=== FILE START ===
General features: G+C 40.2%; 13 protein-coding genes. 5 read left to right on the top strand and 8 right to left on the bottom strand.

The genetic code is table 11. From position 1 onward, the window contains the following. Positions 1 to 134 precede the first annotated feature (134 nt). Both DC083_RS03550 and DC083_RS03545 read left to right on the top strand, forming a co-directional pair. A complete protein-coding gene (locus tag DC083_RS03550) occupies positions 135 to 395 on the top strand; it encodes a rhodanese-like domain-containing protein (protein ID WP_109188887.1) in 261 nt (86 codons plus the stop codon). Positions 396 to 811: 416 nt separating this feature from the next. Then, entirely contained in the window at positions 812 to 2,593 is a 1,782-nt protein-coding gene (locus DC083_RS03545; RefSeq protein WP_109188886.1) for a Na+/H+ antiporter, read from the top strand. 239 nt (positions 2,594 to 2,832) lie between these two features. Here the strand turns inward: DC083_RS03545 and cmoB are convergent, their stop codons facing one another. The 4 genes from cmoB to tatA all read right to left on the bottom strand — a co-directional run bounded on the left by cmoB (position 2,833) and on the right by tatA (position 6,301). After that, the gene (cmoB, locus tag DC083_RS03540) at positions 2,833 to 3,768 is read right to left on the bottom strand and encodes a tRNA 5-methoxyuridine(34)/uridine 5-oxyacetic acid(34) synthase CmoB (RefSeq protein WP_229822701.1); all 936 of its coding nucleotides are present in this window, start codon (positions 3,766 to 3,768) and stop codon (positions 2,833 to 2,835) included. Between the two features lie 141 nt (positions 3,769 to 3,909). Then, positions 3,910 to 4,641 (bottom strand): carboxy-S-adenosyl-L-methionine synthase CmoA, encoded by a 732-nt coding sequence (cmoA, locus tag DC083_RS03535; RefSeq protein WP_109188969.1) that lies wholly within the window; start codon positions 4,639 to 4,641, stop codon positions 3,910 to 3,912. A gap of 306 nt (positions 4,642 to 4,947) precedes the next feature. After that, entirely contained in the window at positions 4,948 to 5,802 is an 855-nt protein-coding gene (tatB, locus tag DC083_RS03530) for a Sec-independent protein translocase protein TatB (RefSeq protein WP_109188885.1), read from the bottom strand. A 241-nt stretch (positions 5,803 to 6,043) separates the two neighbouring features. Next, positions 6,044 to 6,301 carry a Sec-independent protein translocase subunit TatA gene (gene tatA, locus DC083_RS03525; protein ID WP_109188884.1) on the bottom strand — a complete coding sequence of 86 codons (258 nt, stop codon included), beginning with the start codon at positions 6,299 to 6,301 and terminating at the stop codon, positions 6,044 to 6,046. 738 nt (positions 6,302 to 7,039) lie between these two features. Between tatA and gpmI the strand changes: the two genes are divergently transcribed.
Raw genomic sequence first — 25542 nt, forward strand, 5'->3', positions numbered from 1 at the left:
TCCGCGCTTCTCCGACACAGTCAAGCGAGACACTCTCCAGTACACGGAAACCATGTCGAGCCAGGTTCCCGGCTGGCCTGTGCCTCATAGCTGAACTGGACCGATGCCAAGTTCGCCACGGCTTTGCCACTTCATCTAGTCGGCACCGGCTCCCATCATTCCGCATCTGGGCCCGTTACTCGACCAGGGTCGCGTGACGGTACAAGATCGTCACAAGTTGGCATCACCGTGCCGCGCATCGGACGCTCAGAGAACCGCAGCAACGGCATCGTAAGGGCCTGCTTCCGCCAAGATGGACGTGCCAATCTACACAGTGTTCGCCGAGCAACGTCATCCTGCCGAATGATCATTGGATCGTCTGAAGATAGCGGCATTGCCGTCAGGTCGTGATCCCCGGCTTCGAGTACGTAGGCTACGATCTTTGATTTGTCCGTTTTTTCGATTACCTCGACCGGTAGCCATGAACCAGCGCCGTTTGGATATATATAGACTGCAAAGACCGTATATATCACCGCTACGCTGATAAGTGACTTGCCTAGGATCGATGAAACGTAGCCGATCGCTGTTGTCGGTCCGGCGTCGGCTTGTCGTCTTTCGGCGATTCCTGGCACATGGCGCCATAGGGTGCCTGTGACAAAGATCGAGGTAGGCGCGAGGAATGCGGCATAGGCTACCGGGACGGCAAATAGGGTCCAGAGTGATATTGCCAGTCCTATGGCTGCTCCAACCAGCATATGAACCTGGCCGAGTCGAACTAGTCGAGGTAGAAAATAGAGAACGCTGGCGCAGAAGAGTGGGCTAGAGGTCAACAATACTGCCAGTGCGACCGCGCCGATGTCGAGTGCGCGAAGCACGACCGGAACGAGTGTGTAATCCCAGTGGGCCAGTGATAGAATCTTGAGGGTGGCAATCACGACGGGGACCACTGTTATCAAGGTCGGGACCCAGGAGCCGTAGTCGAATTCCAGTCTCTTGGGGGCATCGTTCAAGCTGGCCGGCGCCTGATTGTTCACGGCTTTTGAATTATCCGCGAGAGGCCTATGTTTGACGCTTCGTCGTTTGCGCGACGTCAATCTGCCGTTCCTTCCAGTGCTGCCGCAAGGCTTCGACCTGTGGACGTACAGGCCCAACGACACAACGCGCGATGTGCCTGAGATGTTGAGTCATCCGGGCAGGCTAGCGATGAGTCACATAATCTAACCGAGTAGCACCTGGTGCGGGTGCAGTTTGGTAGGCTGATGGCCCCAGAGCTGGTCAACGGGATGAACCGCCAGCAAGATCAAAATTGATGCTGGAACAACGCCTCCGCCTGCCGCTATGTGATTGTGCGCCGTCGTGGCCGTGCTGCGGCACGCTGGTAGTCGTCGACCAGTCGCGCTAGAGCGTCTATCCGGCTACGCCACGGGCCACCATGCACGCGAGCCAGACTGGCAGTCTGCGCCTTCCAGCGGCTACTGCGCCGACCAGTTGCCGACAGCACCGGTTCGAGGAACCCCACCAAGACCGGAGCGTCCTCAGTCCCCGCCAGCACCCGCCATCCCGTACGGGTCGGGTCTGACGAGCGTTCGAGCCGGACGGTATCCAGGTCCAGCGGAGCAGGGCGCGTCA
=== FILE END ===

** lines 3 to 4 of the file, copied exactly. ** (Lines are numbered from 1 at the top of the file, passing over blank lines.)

Raw genomic sequence first — 25542 nt, forward strand, 5'->3', positions numbered from 1 at the left:
TCCGCGCTTCTCCGACACAGTCAAGCGAGACACTCTCCAGTACACGGAAACCATGTCGAGCCAGGTTCCCGGCTGGCCTGTGCCTCATAGCTGAACTGGACCGATGCCAAGTTCGCCACGGCTTTGCCACTTCATCTAGTCGGCACCGGCTCCCATCATTCCGCATCTGGGCCCGTTACTCGACCAGGGTCGCGTGACGGTACAAGATCGTCACAAGTTGGCATCACCGTGCCGCGCATCGGACGCTCAGAGAACCGCAGCAACGGCATCGTAAGGGCCTGCTTCCGCCAAGATGGACGTGCCAATCTACACAGTGTTCGCCGAGCAACGTCATCCTGCCGAATGATCATTGGATCGTCTGAAGATAGCGGCATTGCCGTCAGGTCGTGATCCCCGGCTTCGAGTACGTAGGCTACGATCTTTGATTTGTCCGTTTTTTCGATTACCTCGACCGGTAGCCATGAACCAGCGCCGTTTGGATATATATAGACTGCAAAGACCGTATATATCACCGCTACGCTGATAAGTGACTTGCCTAGGATCGATGAAACGTAGCCGATCGCTGTTGTCGGTCCGGCGTCGGCTTGTCGTCTTTCGGCGATTCCTGGCACATGGCGCCATAGGGTGCCTGTGACAAAGATCGAGGTAGGCGCGAGGAATGCGGCATAGGCTACCGGGACGGCAAATAGGGTCCAGAGTGATATTGCCAGTCCTATGGCTGCTCCAACCAGCATATGAACCTGGCCGAGTCGAACTAGTCGAGGTAGAAAATAGAGAACGCTGGCGCAGAAGAGTGGGCTAGAGGTCAACAATACTGCCAGTGCGACCGCGCCGATGTCGAGTGCGCGAAGCACGACCGGAACGAGTGTGTAATCCCAGTGGGCCAGTGATAGAATCTTGAGGGTGGCAATCACGACGGGGACCACTGTTATCAAGGTCGGGACCCAGGAGCCGTAGTCGAATTCCAGTCTCTTGGGGGCATCGTTCAAGCTGGCCGGCGCCTGATTGTTCACGGCTTTTGAATTATCCGCGAGAGGCCTATGTTTGACGCTTCGTCGTTTGCGCGACGTCAATCTGCCGTTCCTTCCAGTGCTGCCGCAAGGCTTCGACCTGTGGACGTACAGGCCCAACGACACAACGCGCGATGTGCCTGAGATGTTGAGTCATCCGGGCAGGCTAGCGATGAGTCACATAATCTAACCGAGTAGCACCTGGTGCGGGTGCAGTTTGGTAGGCTGATGGCCCCAGAGCTGGTCAACGGGATGAACCGCCAGCAAGATCAAAATTGATGCTGGAACAACGCCTCCGCCTGCCGCTATGTGATTGTGCGCCGTCGTGGCCGTGCTGCGGCACGCTGGTAGTCGTCGACCAGTCGCGCTAGAGCGTCTATCCGGCTACGCCACGGGCCACCATGCACGCGAGCCAGACTGGCAGTCTGCGCCTTCCAGCGGCTACTGCGCCGACCAGTTGCCGACAGCACCGGTTCGAGGAACCCCACCAAGACCGGAGCGTCCTCAGTCCCCGCCAGCACCCGCCATCCCGTACGGGTCGGGTCTGACGAGCGTTCGAGCCGGACGGTATCCAGGTCCAGCGGAGCAGGGCGCGTCA